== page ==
Poster

Monday, February 22, 20164:00 pmGC 4102 (Science Center)This talk is part of the Graduate Student Colloquium, and is aimed at doctoral students in mathematics.

Factoring polynomials and finding roots

Russell Miller

City University of New York

Russell Miller

We will use computability theory to investigate the difficulty of two standard questions from algebra. First, given a field F and a polynomial p∈ F[X], does the equation p=0 have a solution in F? And second, is p(X) irreducible in F[X]? Obviously these two questions are related, but it is not immediately clear which one is more difficult to answer. Indeed, it is not clear how one should measure the “difficulty” of answering these questions.

To address this problem, we will consider computable fields, which are countable fields in which we have algorithms for listing all the field elements and for the basic field operations. It has been known since 1960 that in this context, the two questions are equivalent under the standard notion of Turing reducibility: an algorithm for answering either question can be used to give an algorithm for answering the other one. However, computability theory also provides more precise measures of difficulty, and using one of these measures, known as 1-reducibility, we will show that one of the two questions can definitively be said to be more difficult in general than the other. To find out which is which, come to the talk!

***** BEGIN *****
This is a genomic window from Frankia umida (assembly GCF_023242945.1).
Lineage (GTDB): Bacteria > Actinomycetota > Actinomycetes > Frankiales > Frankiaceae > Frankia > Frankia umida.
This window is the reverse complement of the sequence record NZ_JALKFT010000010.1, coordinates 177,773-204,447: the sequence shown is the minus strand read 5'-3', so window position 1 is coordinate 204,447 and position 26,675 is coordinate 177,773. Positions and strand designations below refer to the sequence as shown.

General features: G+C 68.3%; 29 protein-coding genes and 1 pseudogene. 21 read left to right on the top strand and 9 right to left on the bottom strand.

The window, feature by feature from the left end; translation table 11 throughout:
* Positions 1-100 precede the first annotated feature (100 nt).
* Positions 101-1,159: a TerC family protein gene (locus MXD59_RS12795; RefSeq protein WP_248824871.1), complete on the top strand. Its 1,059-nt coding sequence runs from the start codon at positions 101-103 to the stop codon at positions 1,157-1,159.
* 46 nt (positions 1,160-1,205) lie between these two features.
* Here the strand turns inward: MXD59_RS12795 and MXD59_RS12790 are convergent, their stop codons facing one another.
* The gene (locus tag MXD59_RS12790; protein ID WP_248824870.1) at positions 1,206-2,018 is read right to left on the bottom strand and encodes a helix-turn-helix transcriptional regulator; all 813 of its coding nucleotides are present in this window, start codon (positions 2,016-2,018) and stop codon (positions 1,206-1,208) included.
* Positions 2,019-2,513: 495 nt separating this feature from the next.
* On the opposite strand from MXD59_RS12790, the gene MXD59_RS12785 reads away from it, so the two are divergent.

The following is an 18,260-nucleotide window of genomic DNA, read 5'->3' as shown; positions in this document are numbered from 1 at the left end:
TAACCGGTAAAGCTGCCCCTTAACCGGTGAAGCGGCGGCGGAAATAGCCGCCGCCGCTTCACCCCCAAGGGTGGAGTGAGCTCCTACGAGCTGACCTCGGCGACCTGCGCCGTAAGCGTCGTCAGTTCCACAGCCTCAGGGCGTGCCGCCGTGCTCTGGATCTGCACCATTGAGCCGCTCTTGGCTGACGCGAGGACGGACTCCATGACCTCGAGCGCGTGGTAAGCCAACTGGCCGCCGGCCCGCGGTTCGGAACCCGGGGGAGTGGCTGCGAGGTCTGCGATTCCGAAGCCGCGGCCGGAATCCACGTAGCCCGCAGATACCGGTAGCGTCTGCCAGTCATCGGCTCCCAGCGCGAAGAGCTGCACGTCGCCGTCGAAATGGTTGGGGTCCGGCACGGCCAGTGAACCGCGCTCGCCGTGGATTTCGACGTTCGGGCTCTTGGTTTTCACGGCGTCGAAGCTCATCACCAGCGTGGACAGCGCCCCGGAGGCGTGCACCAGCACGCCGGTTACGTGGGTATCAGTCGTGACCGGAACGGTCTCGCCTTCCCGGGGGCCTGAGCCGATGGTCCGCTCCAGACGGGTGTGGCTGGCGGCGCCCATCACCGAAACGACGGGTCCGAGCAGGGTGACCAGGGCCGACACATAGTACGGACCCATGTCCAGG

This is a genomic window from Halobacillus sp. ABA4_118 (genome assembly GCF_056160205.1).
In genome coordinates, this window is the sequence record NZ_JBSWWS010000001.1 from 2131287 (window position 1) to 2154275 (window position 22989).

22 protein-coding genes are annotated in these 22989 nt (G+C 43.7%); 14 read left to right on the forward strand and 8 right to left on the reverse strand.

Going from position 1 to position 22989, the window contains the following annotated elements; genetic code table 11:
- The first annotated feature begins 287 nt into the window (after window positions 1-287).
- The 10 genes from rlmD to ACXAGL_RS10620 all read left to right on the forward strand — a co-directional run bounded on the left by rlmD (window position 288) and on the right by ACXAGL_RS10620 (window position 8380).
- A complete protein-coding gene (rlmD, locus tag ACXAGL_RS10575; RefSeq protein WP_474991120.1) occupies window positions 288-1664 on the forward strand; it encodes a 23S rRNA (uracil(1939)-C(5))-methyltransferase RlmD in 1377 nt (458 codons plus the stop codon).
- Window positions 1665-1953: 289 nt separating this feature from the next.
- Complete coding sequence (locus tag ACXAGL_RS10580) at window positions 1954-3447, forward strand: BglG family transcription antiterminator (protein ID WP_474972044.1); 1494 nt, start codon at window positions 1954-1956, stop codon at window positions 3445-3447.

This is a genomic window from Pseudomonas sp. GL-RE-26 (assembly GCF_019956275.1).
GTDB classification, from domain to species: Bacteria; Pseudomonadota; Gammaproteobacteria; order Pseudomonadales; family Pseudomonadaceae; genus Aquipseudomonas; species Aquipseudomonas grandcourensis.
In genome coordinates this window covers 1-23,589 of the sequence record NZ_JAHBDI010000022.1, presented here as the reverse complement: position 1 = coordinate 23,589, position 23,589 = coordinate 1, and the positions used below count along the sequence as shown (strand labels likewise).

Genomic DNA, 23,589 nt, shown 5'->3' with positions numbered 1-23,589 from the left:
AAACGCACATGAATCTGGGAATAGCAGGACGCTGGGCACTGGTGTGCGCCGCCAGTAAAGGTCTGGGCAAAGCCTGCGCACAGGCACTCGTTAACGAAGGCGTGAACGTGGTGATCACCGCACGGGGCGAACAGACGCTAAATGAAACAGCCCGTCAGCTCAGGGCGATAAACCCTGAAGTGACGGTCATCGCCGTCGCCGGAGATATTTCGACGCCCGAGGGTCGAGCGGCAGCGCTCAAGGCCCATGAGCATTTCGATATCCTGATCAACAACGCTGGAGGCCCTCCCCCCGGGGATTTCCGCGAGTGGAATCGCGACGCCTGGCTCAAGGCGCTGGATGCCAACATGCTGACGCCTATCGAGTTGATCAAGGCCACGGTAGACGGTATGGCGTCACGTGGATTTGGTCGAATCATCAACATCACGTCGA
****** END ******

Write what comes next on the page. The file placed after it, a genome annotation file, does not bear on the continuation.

Russell Miller is professor of mathematics at Queens College of CUNY and also at the CUNY Graduate Center.  He conducts research in mathematical logic, especially computability theory and its interaction with other areas of mathematics, as in computable model theory. He received his doctorate from the University of Chicago in 2000, as a student of Robert Soare, and subsequently held a postdoctoral position at Cornell University until 2003, when he came to CUNY.